I dashed in some art galleries – a thing that Laguna is famous for. I found a few things that caught my eye but nothing that impressed me greatly. I must rant a bit – please skip this paragraph if you're tired of my art expositions. There is an art reproduction printing method known as Giclee (pronounced gee-clay). Back in the day, if you bought a Giclee print it meant that it was produced using a special technique, equipment, and process. It had some weight. The problem is that the term has now been diluted to nothingness now. It is abused by artists who use the term to describe anything that they turn out of their ninety-nine dollar printer at home, and this abuse has filtered up to galleries and printmakers. This leads casually to this observation. I was absolutely amazed by how many galleries I walked into that sold prints for a very high amount of money (some ranged in value from $2500 to $10,000 for what amounted to a poster). I saw very few originals hanging up on the walls. Now prints are good economically for artists. If you can paint one thing and sell it an unlimited amount of times, that's good financially. It's like printing money. If you only sold originals then you got paid once and it disappeared. But I can't understand why someone would walk into a gallery and buy a poster for $5,000 instead of an original. It makes no sense to me. And everything now is Giclee this and Giclee that. It seems like it is 95% of the market and I find this unfortunate.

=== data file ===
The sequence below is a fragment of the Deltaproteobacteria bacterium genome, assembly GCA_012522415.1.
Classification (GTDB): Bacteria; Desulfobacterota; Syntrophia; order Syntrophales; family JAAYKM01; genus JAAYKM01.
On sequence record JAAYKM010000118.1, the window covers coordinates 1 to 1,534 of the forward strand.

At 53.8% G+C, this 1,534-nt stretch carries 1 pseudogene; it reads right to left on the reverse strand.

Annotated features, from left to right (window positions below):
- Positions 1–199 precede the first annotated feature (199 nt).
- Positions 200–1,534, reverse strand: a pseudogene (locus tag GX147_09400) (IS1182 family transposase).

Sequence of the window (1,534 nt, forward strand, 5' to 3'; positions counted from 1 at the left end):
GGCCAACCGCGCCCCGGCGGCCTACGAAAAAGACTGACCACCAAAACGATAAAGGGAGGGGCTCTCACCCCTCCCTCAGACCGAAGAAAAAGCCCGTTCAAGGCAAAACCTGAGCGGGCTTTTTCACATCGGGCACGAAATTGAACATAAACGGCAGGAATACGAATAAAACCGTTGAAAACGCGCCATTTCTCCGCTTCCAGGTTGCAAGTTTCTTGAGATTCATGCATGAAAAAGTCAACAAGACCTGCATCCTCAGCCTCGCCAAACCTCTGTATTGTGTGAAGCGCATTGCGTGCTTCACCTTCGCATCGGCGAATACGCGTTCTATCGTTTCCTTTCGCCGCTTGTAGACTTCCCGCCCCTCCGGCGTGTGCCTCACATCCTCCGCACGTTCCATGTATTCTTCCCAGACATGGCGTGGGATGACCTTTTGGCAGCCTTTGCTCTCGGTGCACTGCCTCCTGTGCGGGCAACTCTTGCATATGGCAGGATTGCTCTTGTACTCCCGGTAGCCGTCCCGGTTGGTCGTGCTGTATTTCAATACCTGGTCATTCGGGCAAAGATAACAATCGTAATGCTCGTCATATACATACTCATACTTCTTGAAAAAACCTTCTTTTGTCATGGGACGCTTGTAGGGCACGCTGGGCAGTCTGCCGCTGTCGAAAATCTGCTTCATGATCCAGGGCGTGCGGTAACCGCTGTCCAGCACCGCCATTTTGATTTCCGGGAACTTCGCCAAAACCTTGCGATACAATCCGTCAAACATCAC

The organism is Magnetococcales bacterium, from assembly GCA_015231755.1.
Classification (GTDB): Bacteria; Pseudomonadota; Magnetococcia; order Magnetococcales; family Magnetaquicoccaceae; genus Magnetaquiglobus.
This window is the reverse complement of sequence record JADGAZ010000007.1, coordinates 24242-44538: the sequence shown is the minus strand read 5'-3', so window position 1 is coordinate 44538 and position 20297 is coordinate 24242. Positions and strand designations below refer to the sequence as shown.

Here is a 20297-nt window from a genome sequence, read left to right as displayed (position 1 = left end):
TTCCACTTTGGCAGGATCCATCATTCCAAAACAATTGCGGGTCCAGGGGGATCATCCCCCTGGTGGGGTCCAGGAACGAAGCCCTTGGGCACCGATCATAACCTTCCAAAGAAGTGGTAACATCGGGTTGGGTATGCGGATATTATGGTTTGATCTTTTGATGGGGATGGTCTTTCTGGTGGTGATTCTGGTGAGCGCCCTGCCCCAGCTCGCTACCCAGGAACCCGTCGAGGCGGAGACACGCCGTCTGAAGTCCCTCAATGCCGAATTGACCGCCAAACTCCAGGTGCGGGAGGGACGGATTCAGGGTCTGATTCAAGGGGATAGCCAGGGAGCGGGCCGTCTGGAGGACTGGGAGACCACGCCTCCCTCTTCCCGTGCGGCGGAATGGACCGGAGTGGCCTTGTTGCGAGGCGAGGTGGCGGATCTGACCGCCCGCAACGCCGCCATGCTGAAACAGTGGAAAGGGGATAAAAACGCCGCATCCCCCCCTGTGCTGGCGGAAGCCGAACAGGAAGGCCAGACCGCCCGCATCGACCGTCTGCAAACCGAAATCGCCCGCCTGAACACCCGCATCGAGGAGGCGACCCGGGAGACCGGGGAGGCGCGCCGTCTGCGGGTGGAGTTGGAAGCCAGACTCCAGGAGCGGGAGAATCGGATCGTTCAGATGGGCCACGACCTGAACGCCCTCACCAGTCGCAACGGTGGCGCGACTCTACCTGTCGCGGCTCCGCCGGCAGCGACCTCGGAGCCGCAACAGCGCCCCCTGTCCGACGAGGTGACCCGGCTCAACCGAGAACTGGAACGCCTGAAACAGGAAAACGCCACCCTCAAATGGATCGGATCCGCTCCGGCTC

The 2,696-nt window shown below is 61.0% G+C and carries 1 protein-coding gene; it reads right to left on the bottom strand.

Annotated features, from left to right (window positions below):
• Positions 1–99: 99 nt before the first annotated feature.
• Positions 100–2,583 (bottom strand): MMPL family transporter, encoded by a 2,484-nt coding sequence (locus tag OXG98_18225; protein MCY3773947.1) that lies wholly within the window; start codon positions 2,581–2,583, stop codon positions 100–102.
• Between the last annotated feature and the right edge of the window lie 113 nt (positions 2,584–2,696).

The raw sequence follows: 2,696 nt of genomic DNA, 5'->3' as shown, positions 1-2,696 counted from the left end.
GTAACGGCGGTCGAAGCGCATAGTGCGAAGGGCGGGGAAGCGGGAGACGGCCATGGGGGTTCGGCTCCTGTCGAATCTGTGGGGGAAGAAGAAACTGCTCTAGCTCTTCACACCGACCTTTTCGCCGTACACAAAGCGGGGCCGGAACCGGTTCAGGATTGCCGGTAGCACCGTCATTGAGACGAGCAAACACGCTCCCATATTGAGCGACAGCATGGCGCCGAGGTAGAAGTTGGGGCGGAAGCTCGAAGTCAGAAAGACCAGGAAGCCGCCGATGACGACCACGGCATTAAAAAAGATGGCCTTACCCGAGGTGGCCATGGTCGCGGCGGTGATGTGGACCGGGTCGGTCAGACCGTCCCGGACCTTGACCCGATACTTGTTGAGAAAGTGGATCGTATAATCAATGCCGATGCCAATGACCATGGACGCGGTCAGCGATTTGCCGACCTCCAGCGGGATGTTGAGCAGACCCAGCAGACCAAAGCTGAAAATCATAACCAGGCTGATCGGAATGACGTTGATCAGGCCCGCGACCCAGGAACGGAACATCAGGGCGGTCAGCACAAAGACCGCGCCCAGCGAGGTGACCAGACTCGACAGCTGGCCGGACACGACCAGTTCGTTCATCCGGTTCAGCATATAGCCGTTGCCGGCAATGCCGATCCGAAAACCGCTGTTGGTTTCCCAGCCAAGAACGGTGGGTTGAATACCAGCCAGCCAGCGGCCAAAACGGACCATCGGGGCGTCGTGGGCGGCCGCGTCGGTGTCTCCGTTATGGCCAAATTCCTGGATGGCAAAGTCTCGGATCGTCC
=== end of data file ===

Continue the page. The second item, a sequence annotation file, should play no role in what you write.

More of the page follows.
After perusing a few galleries I walked along the beautiful path that lines the beach.







If you ever see a painting of Laguna, there is a 90% chance that it is of this view:



At one point along the cliff-side boardwalk, I descended stairs to get close to the rocks.



Waves crashed.



This image always conjures up a story that I find terribly haunting.

The waves in Northern California get big. Halfway between San Francisco and Santa Cruz sits the town of Half Moon Bay. Just a short distance out, when the winter storms come down from Alaska, waves reliably reach heights from twenty five to fifty feet tall. Waves pack unbelievable power and they crash against the rocky coast in dramatic fashion.

When I lived in the Bay area there was a story on the news about a newlywed couple who were exploring the Northern California coast, near Monterey, on their honeymoon. They had driven down the coast and got out of their car to take pictures of the incredible ocean view. The man wanted to take a photo of his love set against the scenic backdrop. She perched herself on the rocks. Suddenly a wave crashed against the rocks with mighty force and swept her into the sea. The man instinctively, yet dangerously, dove into the frigid water after her. His attempt was futile. She had drowned. Again, I find this story to be so hauntingly sad, and I'm reminded of it whenever I see waves crash forcefully onto the rocks. (I had originally seen this story on the local nightly news, but have been able to locate the article on sfgate.com.)